Flavor Blasted Stuffed Pork Loin
Flavor Blasted Stuffed Pork Loin
Learn how to make this Walton's award winning loin stuffed with Artichoke and Jalapeno Cream Cheese, Bacon and Garlic Romano Wing Shake! This is the recipe Austin won the Walton's National BBQ Celebration contest with!
12-16 oz. of Pork loin
Artichoke & Jalapeno Cream Cheese
Garlic Romano Wing Shake
Butter Flavored Seasoning & Marinade
Sweet & Sassy Garlic Seasoning
InstructionsYou want to flatten out your pork loin and then let it marinate for 15-20 minutes. Then stuff it with whatever ingredients you choose and wrap it with either butchers twine or the roast wrap (which we recommend as a big time saver) and then put it on the grill! If you are going to grill or smoke it at low temperatures you might want to use a smart thermometer that can communicate with your phone so you don't have to spend all your time out by the grill checking the temperature!
First you will want to flatten out your loin by covering it with a thicker plastic wrap (something like Glade press & seal) and hitting it with a tenderizing mallet until it is the desired thickness and shape. A good tip here to sort of “push” the mallet when it contacts the meat to help it spread out easier. Then marinate the meat in Butter Flavored Garlic Seasoning & Marinade for 15-20 minutes.
Next you lay the loin out flat and place your Artichoke and Jalapeno Cream Cheese, Bacon and Garlic Romano Wing Shake towards one end of the loin and roll the loin over until it is covering all of the ingredients. Next you want to season the outside of the stuffed loin with Sweet & Sassy Garlic Seasoning. This is strictly to taste, some want more and some want less, with as many tastes as we have going on in this recipe you don’t need to coat it liberally, a light sprinkle is better.
Then to make sure the stuffed loin does not come unrolled you need to find a way to tie it, you can use butchers twin for this but we found it was much easier to use a Roast Wrap Netting. To use this you Roll the SnapWrap plastic sheet and the roast toward the starting line, slide the rolled roast into the Roast Wrap Net, completely break the perforation by pressing and twisting on the dotted center line and remove the SnapWrap plastic sheet from both ends of the net and bake. The entire process takes a few minutes at most and the instructions that come with the wrap have an illustration that will make a lot more sense!
Now your Pork Loin is ready for the grill. We grilled ours slow and low, we never let the temperature of the grill get above 210 degrees so it took us about 2 to 2.5 hours for it to cook but you can certainly cooks yours up to 275 if you dont want to wait that long!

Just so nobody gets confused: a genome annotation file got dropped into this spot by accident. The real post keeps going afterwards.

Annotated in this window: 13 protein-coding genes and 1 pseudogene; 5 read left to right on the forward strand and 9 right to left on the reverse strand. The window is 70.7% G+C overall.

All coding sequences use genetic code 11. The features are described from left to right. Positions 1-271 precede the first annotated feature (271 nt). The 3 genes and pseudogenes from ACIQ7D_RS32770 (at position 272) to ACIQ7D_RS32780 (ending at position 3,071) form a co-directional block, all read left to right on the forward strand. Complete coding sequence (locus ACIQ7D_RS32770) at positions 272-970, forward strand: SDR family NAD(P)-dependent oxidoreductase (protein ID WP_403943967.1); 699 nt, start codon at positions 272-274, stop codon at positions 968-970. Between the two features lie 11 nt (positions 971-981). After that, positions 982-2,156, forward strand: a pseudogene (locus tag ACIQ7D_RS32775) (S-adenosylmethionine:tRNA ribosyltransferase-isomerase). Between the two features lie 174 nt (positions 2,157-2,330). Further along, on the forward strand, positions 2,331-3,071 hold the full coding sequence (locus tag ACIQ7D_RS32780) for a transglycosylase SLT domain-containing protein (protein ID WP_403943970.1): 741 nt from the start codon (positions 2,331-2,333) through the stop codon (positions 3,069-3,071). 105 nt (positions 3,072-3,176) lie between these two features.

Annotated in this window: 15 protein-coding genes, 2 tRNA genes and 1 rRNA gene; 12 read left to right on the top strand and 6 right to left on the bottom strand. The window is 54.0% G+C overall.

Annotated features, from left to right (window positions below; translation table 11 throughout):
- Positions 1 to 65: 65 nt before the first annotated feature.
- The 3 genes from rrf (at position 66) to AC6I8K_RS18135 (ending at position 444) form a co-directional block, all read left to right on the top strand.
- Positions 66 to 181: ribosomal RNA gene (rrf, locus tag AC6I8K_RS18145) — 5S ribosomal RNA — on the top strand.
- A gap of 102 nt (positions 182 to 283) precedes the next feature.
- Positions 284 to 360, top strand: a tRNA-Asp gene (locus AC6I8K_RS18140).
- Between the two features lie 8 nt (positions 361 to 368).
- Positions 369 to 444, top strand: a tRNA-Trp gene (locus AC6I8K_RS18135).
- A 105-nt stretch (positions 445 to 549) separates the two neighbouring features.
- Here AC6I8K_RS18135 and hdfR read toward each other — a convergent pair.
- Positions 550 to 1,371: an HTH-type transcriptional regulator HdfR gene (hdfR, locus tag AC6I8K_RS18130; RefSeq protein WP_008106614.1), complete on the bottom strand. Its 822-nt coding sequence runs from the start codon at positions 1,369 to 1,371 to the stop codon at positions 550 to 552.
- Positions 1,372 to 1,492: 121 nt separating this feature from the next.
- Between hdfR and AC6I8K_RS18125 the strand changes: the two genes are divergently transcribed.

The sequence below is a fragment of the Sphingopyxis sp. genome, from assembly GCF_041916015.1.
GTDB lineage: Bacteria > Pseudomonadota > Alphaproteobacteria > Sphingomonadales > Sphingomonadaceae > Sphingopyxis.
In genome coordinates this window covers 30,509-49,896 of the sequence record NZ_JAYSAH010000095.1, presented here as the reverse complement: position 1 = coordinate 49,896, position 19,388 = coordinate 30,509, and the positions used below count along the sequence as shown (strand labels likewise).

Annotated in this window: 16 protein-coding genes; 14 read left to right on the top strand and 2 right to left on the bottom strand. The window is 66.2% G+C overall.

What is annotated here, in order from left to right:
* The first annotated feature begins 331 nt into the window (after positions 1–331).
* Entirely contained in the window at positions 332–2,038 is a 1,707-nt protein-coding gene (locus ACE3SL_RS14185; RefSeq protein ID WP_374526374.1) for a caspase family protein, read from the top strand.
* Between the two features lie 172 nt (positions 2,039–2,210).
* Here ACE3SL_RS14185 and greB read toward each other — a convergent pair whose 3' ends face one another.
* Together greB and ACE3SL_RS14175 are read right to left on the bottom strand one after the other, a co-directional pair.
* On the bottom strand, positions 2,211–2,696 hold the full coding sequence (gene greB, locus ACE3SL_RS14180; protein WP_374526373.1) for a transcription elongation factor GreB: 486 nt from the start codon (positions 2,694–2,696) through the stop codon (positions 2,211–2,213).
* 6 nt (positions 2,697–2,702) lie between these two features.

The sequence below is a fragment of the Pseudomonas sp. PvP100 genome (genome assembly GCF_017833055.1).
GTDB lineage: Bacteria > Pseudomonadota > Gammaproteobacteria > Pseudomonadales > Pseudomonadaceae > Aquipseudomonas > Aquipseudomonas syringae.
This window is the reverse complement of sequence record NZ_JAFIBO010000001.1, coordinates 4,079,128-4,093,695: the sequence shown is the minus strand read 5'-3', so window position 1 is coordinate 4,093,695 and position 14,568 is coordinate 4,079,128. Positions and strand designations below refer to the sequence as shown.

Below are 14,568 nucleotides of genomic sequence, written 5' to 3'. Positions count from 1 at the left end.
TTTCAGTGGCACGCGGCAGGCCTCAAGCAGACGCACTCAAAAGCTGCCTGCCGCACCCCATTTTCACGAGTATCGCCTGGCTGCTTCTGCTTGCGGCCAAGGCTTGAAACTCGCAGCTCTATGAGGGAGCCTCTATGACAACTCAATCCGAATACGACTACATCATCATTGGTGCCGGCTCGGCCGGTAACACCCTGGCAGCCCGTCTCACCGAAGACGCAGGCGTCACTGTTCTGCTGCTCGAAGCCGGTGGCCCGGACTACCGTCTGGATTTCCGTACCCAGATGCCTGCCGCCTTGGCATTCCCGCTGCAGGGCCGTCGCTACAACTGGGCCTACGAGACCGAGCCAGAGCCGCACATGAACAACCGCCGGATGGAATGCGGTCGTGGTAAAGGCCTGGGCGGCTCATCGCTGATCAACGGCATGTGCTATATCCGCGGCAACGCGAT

Watch WaltonsTV: National BBQ Competition
I believe the recommended curing time is 12 hours but can I go less than that? I was expecting my order to be here tonight and it won’t be here till tomorrow morning now.
I was going to mix up my batch of jerky tonight but will have to do it tomorrow on my lunch break. Just wondering if tomorrow evening would be long enough to let the meat cure.
Your recipe calls for 1. Sure Cure, 2. Sure Gel Meat Binder, and 3. Smoked Meat Stabilizer. I have all but the Sure Gel Meat Binder. Can I get by without using this? Second question- Is Excalibur’s Cure Excellerator the same as Sure Cure?
@andyman Great question, Carrot Fiber holds up to 26 times its weight in water, and while the 80 oz is still well inside that I have never done that before. I max out (even with Carrot Fiber) at 64 oz which is 2 qts. My only fear with doing 80 is that it might take a lot longer to cook as it will have more water content that will be trying to evaporate. Most of that water should be bound up in the carrot fiber though so it wouldn’t really be available to be cooked out. Hmmm, my recommendation, to be safe is to stick with 64 oz of water.
Now, as to should you add more seasoning, some people will taste the difference if you did not add additional seasonings and some (most) will not. Your water and your seasoning is technically part of your meat block (anyone who is reading this who doesn’t consider this don’t worry!) so adjusting your meat block to include your water is sometimes done. If you do decide to add more spices or seasonings I would add aromatics and things like Rosemary and Basil, don’t add more salt as that is formulated specifically for the meat block.
Hope this helps and if you do decide to go with 80 oz of water then I would be very interested in the results!
i use denuded round. higher cost, less waste, cleaner eating
@jonathon I enjoyed this line of questions and comments, it made me think. Here is my related question: Assume I use 25 lbs. of meat to make summer sausage and add one package, 4 oz., of Carrot Fiber and 80 oz. of water. The ratio is 20 times the weight of water to the weight of CF. In other words, I am adding 5 lbs. 4 oz. of water/CF paste to my meat dough. Should I adjust the amount of salt and spices, I add to the dough? I am concerned that the flavor will be weaker if I don’t add spices for the new total, 30 lbs. curious as to what y’all thinking.